The leadership of the Senate Intelligence Committee released a statement on Friday that identified China as the top threat to US national security. The statement came a day after Director of National Intelligence John Ratcliffe penned an op-ed where he said China was the “greatest threat” the US has faced since World War II.
The joint statement released by Senator Marc Rubio (R-FL) and Senator Mark Warner (D-VA) reads: “We agree with DNI Ratcliffe that China poses the greatest national security threat to the United States. Our intelligence is clear: the Chinese Communist Party will stop at nothing to exert its global dominance.”
The statement follows the typical line coming out of Washington about China that Beijing does not share US values and is looking to reshape the world in its image. The statement says that the US “must not and cannot accept Beijing’s quest to exert dominance, while dismissing international legal norms and committing egregious human rights abuses to further their goals.”
In the wake of the coronavirus pandemic, the US rhetoric against Beijing has dramatically ramped up. The Trump administration’s policies have also grown more hostile, increasing sanctions on Chinese officials and firms and increasing US military activity in the Indo-Pacific.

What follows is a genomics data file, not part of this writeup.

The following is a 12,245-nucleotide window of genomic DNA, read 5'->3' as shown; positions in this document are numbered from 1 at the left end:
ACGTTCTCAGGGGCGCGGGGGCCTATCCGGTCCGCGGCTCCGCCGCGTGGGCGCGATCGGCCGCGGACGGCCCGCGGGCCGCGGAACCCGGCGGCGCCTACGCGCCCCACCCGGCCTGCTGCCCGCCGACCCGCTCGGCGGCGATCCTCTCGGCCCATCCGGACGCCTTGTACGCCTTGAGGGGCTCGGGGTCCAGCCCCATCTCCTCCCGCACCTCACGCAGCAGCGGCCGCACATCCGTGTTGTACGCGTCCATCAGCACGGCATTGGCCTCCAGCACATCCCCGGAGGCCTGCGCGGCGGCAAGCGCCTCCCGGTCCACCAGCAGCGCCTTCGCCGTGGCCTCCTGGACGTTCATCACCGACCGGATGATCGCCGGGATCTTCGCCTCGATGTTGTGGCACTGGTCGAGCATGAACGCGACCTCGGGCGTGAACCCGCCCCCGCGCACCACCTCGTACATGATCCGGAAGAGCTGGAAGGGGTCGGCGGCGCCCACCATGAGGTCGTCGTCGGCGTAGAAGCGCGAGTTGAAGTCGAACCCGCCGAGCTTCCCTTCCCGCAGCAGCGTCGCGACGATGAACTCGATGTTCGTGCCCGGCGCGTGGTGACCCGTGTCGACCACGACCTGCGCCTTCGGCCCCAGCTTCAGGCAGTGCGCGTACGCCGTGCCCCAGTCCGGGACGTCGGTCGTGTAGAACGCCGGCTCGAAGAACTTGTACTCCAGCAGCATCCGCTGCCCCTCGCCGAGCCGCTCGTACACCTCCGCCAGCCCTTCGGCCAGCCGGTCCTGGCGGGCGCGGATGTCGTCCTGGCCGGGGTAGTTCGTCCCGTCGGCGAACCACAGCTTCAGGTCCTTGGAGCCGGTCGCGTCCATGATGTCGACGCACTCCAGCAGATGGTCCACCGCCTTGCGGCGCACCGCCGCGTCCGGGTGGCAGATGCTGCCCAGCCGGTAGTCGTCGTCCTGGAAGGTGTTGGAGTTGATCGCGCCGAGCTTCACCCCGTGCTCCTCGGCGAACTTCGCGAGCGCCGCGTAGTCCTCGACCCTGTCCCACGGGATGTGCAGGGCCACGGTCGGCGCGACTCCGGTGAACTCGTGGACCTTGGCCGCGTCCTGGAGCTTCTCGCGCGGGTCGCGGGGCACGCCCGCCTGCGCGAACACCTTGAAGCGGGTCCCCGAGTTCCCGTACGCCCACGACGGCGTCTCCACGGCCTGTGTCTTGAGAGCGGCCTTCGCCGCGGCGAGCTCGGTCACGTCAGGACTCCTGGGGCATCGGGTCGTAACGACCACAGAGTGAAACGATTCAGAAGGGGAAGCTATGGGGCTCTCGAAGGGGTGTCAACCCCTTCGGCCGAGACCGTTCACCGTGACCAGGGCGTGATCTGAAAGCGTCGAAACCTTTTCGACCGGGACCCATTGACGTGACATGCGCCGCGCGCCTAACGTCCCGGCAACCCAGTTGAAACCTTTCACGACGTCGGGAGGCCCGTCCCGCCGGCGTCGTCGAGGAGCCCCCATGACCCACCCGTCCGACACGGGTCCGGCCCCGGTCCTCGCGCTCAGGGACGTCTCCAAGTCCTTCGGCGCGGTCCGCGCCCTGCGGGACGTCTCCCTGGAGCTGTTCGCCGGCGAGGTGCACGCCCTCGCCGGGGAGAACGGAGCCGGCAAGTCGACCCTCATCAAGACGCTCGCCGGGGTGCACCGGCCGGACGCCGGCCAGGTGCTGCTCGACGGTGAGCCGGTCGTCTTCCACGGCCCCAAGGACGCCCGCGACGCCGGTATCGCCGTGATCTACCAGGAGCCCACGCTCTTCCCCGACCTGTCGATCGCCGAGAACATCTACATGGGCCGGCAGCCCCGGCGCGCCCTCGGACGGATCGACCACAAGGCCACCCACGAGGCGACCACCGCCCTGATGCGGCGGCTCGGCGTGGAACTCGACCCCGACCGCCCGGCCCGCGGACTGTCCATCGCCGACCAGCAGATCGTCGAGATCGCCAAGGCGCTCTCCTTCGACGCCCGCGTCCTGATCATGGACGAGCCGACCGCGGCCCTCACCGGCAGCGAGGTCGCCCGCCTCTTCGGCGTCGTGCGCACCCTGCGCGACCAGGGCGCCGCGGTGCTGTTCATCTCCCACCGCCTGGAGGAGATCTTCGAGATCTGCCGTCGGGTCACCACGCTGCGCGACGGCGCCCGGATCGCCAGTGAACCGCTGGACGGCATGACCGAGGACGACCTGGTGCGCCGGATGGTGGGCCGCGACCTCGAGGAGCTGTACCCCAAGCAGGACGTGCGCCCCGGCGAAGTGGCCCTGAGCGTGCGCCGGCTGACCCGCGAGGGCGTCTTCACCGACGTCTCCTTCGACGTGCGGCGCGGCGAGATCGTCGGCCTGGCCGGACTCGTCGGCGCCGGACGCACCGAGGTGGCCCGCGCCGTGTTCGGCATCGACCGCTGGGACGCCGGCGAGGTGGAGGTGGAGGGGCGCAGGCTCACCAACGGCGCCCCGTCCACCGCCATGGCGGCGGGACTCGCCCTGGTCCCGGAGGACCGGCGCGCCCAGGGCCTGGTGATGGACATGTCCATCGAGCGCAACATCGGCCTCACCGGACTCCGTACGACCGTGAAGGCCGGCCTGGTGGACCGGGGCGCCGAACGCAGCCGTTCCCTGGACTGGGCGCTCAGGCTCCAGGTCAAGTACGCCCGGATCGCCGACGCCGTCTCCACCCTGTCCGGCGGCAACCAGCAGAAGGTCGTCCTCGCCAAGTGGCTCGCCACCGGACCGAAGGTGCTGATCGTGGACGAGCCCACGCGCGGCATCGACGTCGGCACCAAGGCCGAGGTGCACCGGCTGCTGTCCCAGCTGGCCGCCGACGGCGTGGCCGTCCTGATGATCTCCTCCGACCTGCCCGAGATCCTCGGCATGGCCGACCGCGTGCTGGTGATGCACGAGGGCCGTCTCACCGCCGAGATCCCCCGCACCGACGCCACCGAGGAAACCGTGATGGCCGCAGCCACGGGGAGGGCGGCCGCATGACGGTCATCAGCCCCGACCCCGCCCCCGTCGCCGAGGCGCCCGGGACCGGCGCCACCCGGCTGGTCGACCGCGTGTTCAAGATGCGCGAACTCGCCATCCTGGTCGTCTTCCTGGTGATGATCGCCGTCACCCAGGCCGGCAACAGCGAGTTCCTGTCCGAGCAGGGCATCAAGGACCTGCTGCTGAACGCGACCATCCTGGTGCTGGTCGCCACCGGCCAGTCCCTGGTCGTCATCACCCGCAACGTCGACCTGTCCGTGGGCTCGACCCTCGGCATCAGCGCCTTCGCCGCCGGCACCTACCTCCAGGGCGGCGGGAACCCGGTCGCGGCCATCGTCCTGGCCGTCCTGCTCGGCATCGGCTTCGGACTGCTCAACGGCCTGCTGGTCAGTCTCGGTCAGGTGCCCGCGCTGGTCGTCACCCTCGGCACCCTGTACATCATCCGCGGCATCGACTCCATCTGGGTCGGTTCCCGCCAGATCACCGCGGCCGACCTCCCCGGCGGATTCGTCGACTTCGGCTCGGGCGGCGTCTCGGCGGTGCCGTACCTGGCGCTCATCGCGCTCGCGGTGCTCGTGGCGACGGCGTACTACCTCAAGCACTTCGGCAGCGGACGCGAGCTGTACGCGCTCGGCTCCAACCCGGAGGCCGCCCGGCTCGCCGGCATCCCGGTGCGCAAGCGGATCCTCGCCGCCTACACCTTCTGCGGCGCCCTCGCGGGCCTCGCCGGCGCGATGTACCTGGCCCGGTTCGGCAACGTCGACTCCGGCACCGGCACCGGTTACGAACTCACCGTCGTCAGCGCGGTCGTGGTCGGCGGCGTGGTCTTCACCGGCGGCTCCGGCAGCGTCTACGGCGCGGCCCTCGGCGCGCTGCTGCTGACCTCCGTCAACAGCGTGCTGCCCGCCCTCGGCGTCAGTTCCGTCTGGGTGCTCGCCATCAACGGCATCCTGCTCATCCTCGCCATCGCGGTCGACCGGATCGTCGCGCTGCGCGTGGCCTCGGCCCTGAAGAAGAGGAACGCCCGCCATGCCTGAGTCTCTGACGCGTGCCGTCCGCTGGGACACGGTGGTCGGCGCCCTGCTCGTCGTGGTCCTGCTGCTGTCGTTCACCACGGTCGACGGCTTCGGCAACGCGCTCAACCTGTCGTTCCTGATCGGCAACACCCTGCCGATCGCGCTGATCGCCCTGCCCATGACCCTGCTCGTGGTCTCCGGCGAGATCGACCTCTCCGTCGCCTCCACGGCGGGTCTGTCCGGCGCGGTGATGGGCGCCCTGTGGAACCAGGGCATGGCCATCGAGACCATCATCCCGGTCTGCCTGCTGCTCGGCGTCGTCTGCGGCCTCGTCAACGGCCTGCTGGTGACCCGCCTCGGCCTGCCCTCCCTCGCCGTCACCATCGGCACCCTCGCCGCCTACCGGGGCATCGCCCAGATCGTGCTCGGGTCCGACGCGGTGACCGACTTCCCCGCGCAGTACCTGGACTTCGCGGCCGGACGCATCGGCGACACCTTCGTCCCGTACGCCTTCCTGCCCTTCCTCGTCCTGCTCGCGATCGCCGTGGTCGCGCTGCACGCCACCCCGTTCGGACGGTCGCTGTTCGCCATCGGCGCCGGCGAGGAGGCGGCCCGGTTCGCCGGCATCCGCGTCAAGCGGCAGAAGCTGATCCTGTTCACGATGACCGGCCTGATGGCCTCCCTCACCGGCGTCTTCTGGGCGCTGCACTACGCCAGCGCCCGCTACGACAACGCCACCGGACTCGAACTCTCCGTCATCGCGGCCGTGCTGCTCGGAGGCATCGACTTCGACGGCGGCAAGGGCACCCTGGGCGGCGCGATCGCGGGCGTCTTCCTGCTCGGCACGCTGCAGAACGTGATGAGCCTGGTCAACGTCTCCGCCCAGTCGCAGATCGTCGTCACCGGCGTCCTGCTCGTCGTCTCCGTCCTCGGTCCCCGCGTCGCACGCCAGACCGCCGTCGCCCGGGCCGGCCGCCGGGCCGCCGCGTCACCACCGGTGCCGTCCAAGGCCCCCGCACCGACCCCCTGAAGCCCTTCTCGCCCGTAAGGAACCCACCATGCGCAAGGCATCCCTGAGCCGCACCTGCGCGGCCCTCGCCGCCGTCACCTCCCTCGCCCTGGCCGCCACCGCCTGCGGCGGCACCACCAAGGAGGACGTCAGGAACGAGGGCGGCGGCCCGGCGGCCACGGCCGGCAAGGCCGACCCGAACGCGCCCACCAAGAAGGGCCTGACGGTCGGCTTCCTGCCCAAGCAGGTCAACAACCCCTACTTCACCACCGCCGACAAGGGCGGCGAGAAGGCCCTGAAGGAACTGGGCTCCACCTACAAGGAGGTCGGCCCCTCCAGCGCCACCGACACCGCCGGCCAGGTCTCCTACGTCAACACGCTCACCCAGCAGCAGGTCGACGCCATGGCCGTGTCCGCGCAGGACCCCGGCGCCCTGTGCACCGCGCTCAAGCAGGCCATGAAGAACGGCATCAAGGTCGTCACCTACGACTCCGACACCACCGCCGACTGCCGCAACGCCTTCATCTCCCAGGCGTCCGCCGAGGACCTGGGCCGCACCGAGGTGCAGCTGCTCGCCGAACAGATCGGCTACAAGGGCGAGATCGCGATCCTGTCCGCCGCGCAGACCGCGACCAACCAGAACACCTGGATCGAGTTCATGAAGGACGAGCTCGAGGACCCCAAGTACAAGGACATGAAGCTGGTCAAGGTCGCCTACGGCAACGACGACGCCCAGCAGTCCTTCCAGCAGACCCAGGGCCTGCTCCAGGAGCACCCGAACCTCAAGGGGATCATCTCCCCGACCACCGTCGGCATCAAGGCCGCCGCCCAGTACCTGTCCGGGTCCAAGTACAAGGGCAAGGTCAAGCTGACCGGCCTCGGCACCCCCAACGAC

Joe Biden is not expected to differ much from President Trump with respect to Beijing. In an interview this week, Biden said he would not “immediately” lift tariffs on Chinese goods or scrap Trump’s Phase One trade deal.
Biden discussed China again on Thursday and said Beijing does not play by “international norms.” The former vice president said his goal would be to make it “real clear to China there are international rules that if you want to play by, we’ll play with you. If you don’t, we’re not going to play.”
5 thoughts on “Senate Intel Committee Says China Is Top National Security Threat”
China does not adhere to US imperial norms—usa a crumbling desperate empire
“real clear to China there are international rules that if you want to play by, we’ll play with you. If you don’t, we’re not going to play.”
Is this how the president elect addressed another country or what a third grader said to another third grader at recess time?
How does one determine what a “threat” is?
Like, is China a top threat to US or is US a too threat to China?
Biden says “China must play by international norms”, e.g., don’t challenge our global hegemony.
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